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What Org Psych Theories would you consider applying in a Capability Framework design

Seeking to upskill myself on some Org Psych theories that i might need to be aware of before kicking off work to design a new Org Capability Framework.

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Hi Katherine,

Here’s an academic review of organizational capabilities:
http://citeseerx.ist.psu.edu/viewdoc/download?doi=10.1.1.912.9091&rep=rep1&type=pdf

It reviews most everything you’d need to know about org capabilities and provides guidance for the state of theories on the subject (as of 2011, but I wouldn’t much has changed substantially). A warning, though: it’s dense. So here’s my general takeaway if it helps:

Individual employee behaviors and job tasks make up team-level, department-level, and org-level routines (where routines are these behaviors repeated over time, like formalized or informal steps people take to get their work done). The article uses the example… “in developing a product color from designers’ drawings, a product development team performs a pattern of activities that includes attending a meeting, making a prototype, and sending a fax…” (p. 472). That’s their routine for that one part of their work.

The collections of routines that employees go through determine the team’s/department’s/org.'s capabilities to consistently contribute to the firm’s goals. If that product color routine isn’t in place (such as if everyone does things differently and there’s no consistent set of steps to count on), an org. isn’t as “capable” (or, well-positioned) to create or develop new products. The article says, "Capabilities hence reflect a firm’s ability to reliably perform its basic functional activities. pp. 472-473)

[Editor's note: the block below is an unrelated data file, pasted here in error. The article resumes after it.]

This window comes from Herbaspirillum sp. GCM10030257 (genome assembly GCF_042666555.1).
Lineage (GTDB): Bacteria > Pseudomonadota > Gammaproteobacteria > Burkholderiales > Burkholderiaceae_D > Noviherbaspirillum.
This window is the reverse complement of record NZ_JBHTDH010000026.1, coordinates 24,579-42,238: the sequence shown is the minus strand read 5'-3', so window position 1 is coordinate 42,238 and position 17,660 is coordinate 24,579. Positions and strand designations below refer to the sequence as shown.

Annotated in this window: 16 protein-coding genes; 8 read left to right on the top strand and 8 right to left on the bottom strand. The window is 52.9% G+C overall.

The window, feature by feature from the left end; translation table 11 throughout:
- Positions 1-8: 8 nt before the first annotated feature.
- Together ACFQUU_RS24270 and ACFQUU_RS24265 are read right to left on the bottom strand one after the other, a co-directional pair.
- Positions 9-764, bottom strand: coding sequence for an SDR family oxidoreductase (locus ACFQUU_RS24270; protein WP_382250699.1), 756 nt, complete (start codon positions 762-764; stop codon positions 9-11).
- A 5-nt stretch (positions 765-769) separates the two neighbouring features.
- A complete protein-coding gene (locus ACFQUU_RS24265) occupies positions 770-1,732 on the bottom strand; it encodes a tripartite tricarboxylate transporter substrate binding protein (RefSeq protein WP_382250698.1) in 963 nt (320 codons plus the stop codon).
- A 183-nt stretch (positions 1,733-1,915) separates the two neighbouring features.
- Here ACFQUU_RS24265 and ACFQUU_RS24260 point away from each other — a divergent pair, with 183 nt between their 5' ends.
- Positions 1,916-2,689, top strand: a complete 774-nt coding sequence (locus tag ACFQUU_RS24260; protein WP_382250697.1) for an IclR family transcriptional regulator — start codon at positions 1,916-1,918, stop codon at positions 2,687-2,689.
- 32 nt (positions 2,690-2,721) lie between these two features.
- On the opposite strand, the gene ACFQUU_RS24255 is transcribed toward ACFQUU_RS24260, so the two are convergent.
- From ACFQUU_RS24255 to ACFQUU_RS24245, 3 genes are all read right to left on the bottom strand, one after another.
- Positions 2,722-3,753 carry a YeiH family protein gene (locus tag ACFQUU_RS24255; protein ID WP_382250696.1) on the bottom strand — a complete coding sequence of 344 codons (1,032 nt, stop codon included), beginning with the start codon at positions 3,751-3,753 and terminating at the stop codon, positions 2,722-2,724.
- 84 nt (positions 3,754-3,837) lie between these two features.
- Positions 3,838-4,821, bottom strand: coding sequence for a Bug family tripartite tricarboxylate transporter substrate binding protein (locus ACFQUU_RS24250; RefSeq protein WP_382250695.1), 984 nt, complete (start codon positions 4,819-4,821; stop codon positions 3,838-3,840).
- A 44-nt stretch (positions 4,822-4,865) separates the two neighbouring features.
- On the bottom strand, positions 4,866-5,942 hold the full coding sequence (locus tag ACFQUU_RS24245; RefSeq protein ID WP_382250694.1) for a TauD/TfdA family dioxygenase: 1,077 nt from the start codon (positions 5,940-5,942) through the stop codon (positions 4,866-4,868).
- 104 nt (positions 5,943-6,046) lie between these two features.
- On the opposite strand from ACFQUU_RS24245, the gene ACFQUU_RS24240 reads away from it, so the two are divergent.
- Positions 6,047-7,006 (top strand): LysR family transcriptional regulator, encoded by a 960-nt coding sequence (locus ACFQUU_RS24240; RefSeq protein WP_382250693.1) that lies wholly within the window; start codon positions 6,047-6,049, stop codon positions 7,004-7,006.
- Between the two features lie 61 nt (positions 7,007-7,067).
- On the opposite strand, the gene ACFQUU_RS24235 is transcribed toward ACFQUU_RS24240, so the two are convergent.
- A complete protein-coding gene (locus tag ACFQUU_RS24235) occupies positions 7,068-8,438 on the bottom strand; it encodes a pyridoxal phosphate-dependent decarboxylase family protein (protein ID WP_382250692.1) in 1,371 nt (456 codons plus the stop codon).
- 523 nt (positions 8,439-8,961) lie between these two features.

In this sense, they each kind of roll up into each other (behaviors >> routines, routines >> capabilities).

I hope that’s helpful as you build out your framework! The article has a complicated but nice kind of chart that shows this roll up.

Hi Katherine,

I’ll give a short answer and point you at some resources I thought were useful recently.

  1. Theories are just theories. You should also look to see if you have any internal research or is there any good external research indicating what sort of competencies or skills are associated with success in our domain. You should consider including them in your framework regardless of theory.

  2. Often it is about how you frame the framework. If you adopt something based on intrinsic motivational theory for example then you should include things that support intrinsic rationale for why a competency factor is in your framework. So if you include ‘Learning Capabilty’ you might talk not just about how it can help the company through people learning better ways of doing things but that Learning is a key thing for people’s careers in the broader workplace in our times. And that it is a skill or muscle that is needed inside and outside just our company.

I think competency frameworks should be motivating and thus the most relevant ideas I think are from the motivational literature. Here is a nice clear summary of some of the main historical approaches.
https://courses.lumenlearning.com/boundless-psychology/chapter/theories-of-motivation/

And the more recent work on what is called Total Motivation draws a number of these threads together I think in many ways. Though it is early days whether it represents anything drastically new.
https://www.vegafactor.com/perspectives

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LEGEND!!! Thanks so much!